Crothersville Town Council discusses ADA accessibility around town



The time may be now for Crothersville to create an Americans with Disability Act and Title IV transition plan.

At some point in time, Brad Bender with FPBH Inc. said the town is going to be mandated to have the plan.

Having it in place could be required in order for the town to apply for and receive federal funds.

“It’s an inventory of everything, not only in buildings and properties but also ADA parking spaces and ramps, and then estimates of what it’s going to take to bring it into compliance,” Bender said to the Crothersville Town Council during a meeting earlier this month.

Bender began talking about the need for a plan in 2019. While there’s still no mandate, he said that could change at any time.

“We had turned in a proposal to do one and just have it ready,” he said. “That is on the shelf, but it also means once you do it, you need to start addressing some things over time.”

Bender said Indiana Department of Transportation Local Public Agency projects require the ADA and Title IV transition plan to be in place, and that may eventually trickle down to Office of Community and Rural Affairs projects.

“It will just be on the checklist for another item that you have to have,” Bender said.

The plan also would require the council to appoint an ADA compliance officer, who would work to ensure there is accessibility around town.

Jamy Greathouse, who is new to the council along with Katie Masters and Jason Hillenburg, said it would be good for the new members to have a list of the state’s guidelines. Bender said he could share that along with a sample plan FPBH did for another community.

“Maybe we can be proactive instead of waiting for the state to hit us with those, just an outline of all of the different things that can give us an idea of what we’re going to be looking at,” Greathouse said.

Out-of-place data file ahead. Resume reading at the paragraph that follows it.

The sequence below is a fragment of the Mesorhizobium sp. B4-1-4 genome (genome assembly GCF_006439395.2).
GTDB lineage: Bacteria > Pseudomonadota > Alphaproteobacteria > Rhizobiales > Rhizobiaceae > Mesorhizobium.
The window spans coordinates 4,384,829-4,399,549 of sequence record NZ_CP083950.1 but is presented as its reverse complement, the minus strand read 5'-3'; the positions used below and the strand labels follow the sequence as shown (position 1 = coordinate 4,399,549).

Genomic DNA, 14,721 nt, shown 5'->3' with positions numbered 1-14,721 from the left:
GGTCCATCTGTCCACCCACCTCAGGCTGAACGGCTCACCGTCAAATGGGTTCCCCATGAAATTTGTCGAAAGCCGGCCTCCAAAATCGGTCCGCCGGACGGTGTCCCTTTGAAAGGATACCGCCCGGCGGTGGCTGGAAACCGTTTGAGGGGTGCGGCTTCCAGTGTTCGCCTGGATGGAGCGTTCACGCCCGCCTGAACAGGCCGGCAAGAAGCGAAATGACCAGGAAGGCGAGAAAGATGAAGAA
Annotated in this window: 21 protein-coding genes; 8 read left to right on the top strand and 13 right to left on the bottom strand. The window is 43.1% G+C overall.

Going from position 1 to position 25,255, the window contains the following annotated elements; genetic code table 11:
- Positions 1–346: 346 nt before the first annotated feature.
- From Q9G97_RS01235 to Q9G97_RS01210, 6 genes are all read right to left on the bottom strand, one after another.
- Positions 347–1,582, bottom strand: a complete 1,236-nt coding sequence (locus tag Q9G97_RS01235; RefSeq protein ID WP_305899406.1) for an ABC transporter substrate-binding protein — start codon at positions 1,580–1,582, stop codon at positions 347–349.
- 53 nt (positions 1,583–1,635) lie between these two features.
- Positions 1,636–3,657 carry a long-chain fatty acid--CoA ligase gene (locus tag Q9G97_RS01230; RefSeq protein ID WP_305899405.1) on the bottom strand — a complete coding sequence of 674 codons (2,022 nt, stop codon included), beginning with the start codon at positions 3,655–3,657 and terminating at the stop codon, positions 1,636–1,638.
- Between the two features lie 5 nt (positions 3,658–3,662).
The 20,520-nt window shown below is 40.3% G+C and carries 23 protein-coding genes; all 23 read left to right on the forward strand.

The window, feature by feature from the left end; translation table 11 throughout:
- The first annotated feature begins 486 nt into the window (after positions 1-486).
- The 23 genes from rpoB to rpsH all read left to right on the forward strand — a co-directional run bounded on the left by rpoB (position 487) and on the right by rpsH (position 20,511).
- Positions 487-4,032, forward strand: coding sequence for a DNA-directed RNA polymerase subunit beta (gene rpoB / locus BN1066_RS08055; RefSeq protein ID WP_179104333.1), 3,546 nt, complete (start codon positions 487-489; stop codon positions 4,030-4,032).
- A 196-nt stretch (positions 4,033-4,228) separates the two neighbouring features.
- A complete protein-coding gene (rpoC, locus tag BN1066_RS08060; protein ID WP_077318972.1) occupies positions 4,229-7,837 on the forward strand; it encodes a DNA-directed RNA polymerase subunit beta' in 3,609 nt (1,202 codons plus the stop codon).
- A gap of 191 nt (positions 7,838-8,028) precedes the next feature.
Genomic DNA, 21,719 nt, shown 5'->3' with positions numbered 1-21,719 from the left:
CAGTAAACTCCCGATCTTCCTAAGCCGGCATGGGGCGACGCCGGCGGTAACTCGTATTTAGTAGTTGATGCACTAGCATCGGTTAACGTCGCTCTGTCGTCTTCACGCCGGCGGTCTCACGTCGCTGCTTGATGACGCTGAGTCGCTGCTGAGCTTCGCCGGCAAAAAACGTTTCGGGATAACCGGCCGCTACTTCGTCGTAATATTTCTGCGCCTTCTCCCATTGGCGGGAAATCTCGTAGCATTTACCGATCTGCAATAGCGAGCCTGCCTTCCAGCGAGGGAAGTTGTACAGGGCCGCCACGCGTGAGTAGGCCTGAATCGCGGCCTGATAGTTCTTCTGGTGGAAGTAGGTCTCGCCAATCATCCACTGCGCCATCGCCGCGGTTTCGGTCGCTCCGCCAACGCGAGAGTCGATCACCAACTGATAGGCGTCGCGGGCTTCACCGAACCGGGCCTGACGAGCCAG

Bender said he recently looked at handicap-accessible spaces that were made more visible by town employees in front of the Crothersville Community Schools building, and he said they are not in compliance.

Greathouse then came up with a sketch that Bender said may be a good way to correct the issue. That would involve eliminating the handicap parking spaces on the east side of North Preston Street and moving them to the west side and adding a crosswalk out from the main entrance of the gymnasiums so people could safely cross the street.

“Then they have the ADA access at the corner of Oak (Street) and they would have the ADA access there at that crosswalk, which would then provide the distance required for those spots,” Greathouse said. “We could have that crosswalk so then the people parking at the church parking lot and anyplace else on that side of the road would be able to have access straight across.”

Greathouse said LED lights could be placed on each side of the crosswalk to draw more attention to it.

Bender said a curb cut and a ramp would have to be added on the west side of the street to line up with the crosswalk.

“We would maybe have to make some aisle space in between the spaces,” he said. “Right now, there are five (spaces on the east side of the street), and they look really tight, so when you get done, there may only be four instead of five.”

Bender said the current handicap ramps near the gymnasium and cafetorium entrances are not in compliance. Both would be the school’s responsibility to fix, and Greathouse asked Bender to provide him the standard easement guidelines so he could share those with school officials.

Greathouse said the east side of North Preston Street near the gymnasiums entrance could be reserved for public safety parking — fire, police and ambulance — and a visiting school’s bus could park just north of that area at the corner of Oak and Preston streets.

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